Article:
Organic fruits, vegetables and grains contain more nutrients and less toxic substances than their conventional counterparts. This research finding, along with the results of its 2001 Manufacturer Market Survey, were presented by the Organic Trade Association at a press conference at Natural Products Expo East in Washington, D.C.
There is mounting evidence that the dramatic increase of chemical pesticide and fertilizer use in conventional agriculture since World War II may not have been entirely benign from a nutritional standpoint. The nutrient comparison study, which was published in the April 2001 issue of the Journal of Alternative and Complementary Medicine, is preliminary and should be followed by more research, said Virginia Worthington, M.S., author of the study, but nonetheless, she added, the findings are statistically significant.
"This is a first step because usually in science, research must be replicated," Worthington said. "But on average, if you eat organic instead of conventional, you will get more nutrients."
In a macroanalysis of existing studies that compared nutrient content of organic and conventional produce, Worthington's research showed that organic agricultural methods grow crops with significantly more vitamin C, iron, magnesium and phosphorus, as well as less nitrates than do conventional means. The study also found nonsignificant trends showing better-quality proteins and lower amounts of some heavy metals in organic crops.
Katherine DiMatteo, executive director of the Greenfield, Mass.-based OTA, was pleased by the results of the analysis, but she added that companies should be wary of promoting organic products on the basis of superior nutritional status until follow-up studies confirm the results.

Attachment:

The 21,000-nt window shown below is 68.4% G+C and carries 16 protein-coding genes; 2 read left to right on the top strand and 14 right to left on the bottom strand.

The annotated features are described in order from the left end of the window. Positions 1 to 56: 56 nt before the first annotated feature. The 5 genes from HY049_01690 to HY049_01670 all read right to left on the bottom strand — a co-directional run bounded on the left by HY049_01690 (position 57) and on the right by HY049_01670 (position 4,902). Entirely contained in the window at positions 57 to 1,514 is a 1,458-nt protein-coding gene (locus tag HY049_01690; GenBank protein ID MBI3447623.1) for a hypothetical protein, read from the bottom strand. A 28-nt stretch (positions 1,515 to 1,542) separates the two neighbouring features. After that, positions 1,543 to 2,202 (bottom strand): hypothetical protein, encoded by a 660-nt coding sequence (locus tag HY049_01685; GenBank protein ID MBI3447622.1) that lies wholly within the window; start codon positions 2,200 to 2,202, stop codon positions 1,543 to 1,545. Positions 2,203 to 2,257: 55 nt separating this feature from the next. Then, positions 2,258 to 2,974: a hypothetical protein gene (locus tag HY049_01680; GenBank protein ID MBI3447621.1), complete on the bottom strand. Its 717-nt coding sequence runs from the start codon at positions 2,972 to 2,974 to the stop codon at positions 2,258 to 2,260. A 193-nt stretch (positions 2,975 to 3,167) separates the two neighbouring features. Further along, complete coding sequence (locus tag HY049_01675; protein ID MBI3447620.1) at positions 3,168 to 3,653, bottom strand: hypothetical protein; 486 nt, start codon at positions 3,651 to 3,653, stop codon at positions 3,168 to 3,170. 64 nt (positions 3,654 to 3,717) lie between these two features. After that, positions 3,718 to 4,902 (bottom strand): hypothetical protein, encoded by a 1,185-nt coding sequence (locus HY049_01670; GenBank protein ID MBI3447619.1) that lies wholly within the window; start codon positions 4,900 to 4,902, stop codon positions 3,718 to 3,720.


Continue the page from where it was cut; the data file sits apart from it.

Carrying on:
At the press conference, DiMatteo also made public the findings of OTA's second market survey. Starr Track, an independent research firm based in Arcata, Calif., was contracted to survey manufacturers of branded organic products to determine category sales growth, sales by distribution channel and barriers to growth.
The organic market continues to grow at a steady pace between 20 percent and 25 percent. But respondents to OTA's member survey reported 38 percent growth in sales in the past year and 36 percent average annual growth during the past five years.
The leading organic growth categories were soy foods (meat and dairy alternatives), meat, poultry and dairy. In addition to product-category growth, the survey tracked retail outlet penetration. One of the most dramatic changes between this and the first manufacturer survey, conducted in 1998, was the shift to mass market channels. Almost half of the reported sales in the survey moved through mainstream retail outlets.
Lack of consumer awareness and insufficient capitalization were the primary growth barriers listed by survey respondents.
Natural Foods Merchandiser volume XXIII/number 1/p. 7